A Closer Look at Ukraine’s Donbas after Russia’s Occupation
A Closer Look at Ukraine’s Donbas after Russia’s Occupation
Report 235 / Europe & Central Asia

Eastern Ukraine: A Dangerous Winter

Winter in Ukraine is injecting further uncertainty into an already volatile conflict. After well over 5,000 deaths and eight months of war, eastern Ukraine – particularly the separatist-held parts of Donetsk and Luhansk – now runs the risk of a humanitarian crisis. All parties involved in the conflict should refrain from offensive operations, concentrating instead on helping the population survive the winter, and laying the groundwork for a political settlement.

Executive Summary

Winter in Ukraine is injecting further uncertainty into an already volatile conflict. Concerns are increasing about the strong risk of a humanitarian crisis in the south-eastern separatist-held areas of Donetsk and Luhansk. The separatists have a rudimentary administrative structure, few competent administrators, ill-trained militias and little in the way of a long-term strategy. They will be hard pressed to survive the winter without major Russian aid – financial, humanitarian or military. Ukraine, meanwhile, is dragging its feet on implementing reforms to address its manifold economic problems. Both Kyiv and the separatists are under pressure from their war lobbies. The near-term risk of further hostilities is high. There is an urgent need to halt the conflict, separate the troops, deploy substantially larger numbers of international monitors across the warzone and the Russian-Ukrainian border, as well as take immediate steps to assist civilians on both sides.

The separatists are clearly aware of their vulnerability, both in terms of security – their militias are a bewildering array of uncoordinated and poorly led military units – and in political terms – their inability to provide basic services for the population could seriously undermine their support base. They also admit an ambiguous relationship with Russia. They say that Moscow will intervene to avert major military or humanitarian catastrophes, but has no plans to recognise the separatist entities or provide major development or reconstruction aid. And they say that while Russia is playing a long game for the control of Ukraine, they are trying to stay alive for the next six months.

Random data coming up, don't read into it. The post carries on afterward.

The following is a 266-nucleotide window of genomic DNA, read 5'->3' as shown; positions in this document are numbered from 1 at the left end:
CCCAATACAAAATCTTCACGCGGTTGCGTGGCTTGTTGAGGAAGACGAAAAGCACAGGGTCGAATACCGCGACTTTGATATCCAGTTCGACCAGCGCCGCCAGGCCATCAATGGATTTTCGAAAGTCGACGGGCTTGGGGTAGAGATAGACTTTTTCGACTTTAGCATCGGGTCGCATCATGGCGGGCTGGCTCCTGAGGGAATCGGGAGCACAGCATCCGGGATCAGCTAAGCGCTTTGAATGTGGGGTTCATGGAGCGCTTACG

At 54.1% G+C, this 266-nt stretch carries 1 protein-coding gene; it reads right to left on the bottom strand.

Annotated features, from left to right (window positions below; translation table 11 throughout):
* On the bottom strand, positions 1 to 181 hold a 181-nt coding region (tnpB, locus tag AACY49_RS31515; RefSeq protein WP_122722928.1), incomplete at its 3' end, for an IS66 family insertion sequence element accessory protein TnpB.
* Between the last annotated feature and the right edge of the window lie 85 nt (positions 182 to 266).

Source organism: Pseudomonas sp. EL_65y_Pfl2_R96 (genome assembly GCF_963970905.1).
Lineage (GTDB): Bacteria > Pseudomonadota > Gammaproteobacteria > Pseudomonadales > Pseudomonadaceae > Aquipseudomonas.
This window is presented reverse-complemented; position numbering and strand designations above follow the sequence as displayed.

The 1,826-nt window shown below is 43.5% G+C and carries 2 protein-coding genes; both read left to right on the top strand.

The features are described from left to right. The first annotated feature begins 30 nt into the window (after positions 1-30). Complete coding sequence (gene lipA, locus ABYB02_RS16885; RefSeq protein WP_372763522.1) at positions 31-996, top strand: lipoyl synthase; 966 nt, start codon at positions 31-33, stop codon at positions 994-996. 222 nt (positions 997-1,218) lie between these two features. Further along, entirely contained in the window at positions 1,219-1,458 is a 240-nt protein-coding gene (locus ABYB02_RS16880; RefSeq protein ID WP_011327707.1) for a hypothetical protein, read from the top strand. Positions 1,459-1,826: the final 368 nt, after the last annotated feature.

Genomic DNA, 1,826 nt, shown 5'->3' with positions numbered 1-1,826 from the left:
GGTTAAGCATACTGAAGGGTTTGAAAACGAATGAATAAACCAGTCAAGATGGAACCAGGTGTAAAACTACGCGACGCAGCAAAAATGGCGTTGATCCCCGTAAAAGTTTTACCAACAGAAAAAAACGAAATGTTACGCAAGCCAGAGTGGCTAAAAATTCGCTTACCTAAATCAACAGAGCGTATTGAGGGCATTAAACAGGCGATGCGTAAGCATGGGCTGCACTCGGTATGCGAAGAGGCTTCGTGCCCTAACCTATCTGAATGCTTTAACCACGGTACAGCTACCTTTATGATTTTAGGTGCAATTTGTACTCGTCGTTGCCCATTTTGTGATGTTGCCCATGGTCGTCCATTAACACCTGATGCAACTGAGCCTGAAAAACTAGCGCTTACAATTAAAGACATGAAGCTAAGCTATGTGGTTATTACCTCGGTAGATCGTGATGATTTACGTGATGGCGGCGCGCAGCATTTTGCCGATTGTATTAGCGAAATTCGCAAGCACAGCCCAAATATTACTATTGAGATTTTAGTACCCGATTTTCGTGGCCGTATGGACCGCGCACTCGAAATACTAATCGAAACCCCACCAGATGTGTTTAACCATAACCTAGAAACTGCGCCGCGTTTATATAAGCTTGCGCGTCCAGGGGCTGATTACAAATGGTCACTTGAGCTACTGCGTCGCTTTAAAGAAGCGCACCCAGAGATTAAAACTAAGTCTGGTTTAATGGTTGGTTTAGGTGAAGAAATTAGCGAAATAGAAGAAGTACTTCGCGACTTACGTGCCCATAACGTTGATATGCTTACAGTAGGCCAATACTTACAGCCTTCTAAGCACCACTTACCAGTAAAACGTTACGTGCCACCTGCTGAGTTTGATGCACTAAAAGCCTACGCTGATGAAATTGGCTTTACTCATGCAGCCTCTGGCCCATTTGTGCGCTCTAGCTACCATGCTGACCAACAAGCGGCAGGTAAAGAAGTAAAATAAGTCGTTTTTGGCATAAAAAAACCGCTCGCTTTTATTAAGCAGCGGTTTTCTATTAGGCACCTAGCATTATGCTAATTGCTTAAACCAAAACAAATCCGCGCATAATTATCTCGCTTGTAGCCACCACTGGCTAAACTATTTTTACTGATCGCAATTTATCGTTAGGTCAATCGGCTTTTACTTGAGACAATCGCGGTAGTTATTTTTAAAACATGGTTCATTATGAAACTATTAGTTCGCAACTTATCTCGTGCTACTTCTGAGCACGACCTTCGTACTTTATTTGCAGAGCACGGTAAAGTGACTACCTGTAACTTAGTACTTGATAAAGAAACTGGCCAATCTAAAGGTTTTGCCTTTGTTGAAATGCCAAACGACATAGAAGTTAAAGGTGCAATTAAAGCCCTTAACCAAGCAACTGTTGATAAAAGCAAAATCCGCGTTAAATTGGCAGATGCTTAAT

Renewed hostilities could take a number of forms. A Ukrainian offensive would almost certainly trigger a Russian military response, as Russian forces showed when in August 2014 they inflicted a devastating defeat on Ukrainian troops in Ilovaisk, near Donetsk city, stopping their hitherto successful offensive. The geographical status quo has prevailed since then. A ceasefire brokered in September has been largely ignored. A powerful group within the separatist leadership feels that they will not survive without more land, and clearly wants to resume offensive operations, in the belief that this would also bring in the Russians. Separatists are hoping for another “Russian Spring” – their term for Moscow-encouraged and fomented seizures of power in other south-eastern oblasts. And, should weather conditions impede resupply of Crimea by sea this winter, Moscow may intervene to open up a land route from the Russian border through Ukrainian territory. Either move would undoubtedly be viewed by the EU, U.S. and other supporters of Ukraine as a major escalation and lead to further sanctions.

EU and U.S. sanctions may well have deterred a further Russian advance along the Black Sea coast after Ilovaisk, and seem at the moment to be deterring any substantial separatist advance beyond the current frontline. They have also added to the pain of Russia’s economic downturn. The EU’s tough line on sanctions surprised Moscow, which assumed that consensus in Brussels would quickly disintegrate. But there is little sign that either the U.S. or the EU have thought about ways to de-escalate when the need finally arises. Russia is following a similar improvisatory path. It underestimated the implications of annexing Crimea or intervening in eastern Ukraine. It protects the entities from Ukrainian attack, but seems reluctant to do much more than that.